Pacific News Minute: Beijing Objects to Taiwan Travel Act

Mar 7, 2018

Credit kwluth / Pixabay

While President Trump’s tough talk on tariffs hits a nerve in China, Congress hit an even more sensitive area last week; when both houses unanimously approved the Taiwan Travel Act. We have details from Neal Conan in today’s Pacific News Minute.

On one level, the measure doesn’t change anything. The Taiwan Travel Act encourages visits of high level American officials to Taiwan and vice versa. 

Julian Ku of Hofstra University noted on the Lawfare Blog that there’s nothing to prevent such exchanges now. “But,” he wrote, “the U.S. government avoids such meetings out of deference to China.” 

The last U.S. Cabinet officer to visit Taiwan was the head of the Environmental Protection Agency in 2014. China issued a pro-forma objection but might react very differently if the next visitor is, say, the Secretary of Defense.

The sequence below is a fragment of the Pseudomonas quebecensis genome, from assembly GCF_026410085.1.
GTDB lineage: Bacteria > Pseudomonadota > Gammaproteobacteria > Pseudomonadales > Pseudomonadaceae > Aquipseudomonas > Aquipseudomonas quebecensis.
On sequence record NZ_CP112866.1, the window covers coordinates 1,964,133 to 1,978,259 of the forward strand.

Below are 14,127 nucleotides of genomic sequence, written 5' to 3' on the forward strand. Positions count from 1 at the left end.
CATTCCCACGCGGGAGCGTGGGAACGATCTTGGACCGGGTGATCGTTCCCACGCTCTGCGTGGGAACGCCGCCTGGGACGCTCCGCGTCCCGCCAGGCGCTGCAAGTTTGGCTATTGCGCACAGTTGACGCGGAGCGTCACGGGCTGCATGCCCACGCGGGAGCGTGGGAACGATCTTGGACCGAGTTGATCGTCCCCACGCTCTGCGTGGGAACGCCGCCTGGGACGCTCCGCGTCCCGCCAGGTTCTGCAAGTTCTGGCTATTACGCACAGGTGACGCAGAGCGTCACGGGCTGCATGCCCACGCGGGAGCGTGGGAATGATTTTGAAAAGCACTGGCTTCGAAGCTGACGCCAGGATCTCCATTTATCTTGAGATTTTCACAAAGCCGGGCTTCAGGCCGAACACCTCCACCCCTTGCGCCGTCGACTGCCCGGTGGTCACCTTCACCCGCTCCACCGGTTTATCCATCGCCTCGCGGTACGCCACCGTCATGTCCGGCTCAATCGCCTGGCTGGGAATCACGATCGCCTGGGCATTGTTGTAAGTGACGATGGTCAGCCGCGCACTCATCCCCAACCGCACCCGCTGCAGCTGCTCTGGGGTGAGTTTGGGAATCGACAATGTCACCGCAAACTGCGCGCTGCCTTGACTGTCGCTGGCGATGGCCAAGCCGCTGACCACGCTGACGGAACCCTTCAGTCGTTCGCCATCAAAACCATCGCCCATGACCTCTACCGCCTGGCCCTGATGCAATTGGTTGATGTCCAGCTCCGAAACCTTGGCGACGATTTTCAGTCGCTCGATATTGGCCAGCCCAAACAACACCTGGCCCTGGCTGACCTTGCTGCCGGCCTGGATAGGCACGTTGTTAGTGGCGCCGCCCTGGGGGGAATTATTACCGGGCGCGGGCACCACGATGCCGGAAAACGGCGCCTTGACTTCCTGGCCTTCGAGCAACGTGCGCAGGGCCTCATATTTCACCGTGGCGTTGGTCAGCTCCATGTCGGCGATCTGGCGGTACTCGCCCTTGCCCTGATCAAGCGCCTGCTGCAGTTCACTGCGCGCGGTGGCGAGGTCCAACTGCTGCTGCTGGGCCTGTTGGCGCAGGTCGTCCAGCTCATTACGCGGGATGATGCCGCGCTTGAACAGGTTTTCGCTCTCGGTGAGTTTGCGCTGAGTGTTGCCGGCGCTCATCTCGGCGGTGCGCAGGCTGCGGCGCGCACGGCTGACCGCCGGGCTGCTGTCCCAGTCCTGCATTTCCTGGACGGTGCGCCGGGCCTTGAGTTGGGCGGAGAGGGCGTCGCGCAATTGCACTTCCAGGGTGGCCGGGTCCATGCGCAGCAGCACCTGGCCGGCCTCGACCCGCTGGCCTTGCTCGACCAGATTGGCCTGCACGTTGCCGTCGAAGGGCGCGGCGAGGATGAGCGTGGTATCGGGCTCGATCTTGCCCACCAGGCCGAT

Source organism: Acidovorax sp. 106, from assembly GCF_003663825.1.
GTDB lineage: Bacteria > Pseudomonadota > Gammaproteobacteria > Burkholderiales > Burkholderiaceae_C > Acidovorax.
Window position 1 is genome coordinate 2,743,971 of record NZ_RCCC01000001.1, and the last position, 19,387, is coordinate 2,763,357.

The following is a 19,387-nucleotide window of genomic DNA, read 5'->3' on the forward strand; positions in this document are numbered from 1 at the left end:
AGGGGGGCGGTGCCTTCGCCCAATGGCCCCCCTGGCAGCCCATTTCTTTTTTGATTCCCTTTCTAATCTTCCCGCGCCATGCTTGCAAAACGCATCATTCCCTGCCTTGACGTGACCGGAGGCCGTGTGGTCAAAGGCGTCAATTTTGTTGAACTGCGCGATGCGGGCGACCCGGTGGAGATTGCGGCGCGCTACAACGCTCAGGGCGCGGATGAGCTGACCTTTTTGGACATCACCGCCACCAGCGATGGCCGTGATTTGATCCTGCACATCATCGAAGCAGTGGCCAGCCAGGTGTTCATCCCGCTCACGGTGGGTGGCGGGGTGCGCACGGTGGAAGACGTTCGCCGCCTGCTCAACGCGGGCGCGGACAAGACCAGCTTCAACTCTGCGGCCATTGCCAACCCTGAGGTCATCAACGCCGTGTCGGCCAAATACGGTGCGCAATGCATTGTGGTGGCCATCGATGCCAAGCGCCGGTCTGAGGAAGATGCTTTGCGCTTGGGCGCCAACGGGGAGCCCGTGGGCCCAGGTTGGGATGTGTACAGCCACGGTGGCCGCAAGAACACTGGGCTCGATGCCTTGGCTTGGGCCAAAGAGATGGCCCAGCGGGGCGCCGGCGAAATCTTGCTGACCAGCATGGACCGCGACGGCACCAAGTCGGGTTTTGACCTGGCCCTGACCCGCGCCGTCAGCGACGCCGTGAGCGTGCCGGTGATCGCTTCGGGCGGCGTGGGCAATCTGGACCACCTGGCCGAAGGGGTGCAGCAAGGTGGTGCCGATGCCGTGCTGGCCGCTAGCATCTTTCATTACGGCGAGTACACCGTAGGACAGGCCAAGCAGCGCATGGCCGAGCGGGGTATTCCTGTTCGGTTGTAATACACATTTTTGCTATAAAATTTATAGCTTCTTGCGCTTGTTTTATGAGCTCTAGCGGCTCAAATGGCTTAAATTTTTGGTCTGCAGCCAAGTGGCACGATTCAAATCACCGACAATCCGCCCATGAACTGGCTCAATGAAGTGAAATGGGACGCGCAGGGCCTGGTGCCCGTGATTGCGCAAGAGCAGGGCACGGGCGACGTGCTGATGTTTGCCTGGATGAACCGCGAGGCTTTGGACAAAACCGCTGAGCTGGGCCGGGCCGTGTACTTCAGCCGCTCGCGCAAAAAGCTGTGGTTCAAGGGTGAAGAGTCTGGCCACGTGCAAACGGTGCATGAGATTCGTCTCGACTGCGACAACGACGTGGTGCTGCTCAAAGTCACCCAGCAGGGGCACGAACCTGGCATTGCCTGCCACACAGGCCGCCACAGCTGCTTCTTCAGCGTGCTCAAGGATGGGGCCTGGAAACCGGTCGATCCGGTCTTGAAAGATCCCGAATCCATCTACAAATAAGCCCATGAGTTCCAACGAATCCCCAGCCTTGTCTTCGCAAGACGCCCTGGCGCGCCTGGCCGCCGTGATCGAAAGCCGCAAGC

Chinese Foreign Ministry spokeswoman Hua Chunying described the Taiwan Travel Act as a severe violation of the One-China principle, while a spokesman for Beijing’s Taiwan Affairs Office delivered a threat: “We sternly warn Taiwan not to rely on foreigners … it will only draw fire against yourself.”

Taiwan's Presidential Office Building in Taipei.
Credit CEphoto, Uwe Aranas / Wikimedia Commons

By coincidence, Congress approved the Taiwan Travel Act on February 28th – an important holiday in Taiwan. On 2/28 1947, Nationalist soldiers under Chiang Kai-shek put down a popular uprising, which killed tens of thousands of Taiwanese. Two former Presidents of Taiwan used the occasion to call for a referendum on independence next year.

In a way, such a vote would also not change anything. Under Taiwan’s Constitution, sovereignty cannot be decided by referendum – but China might see it as crossing a red line.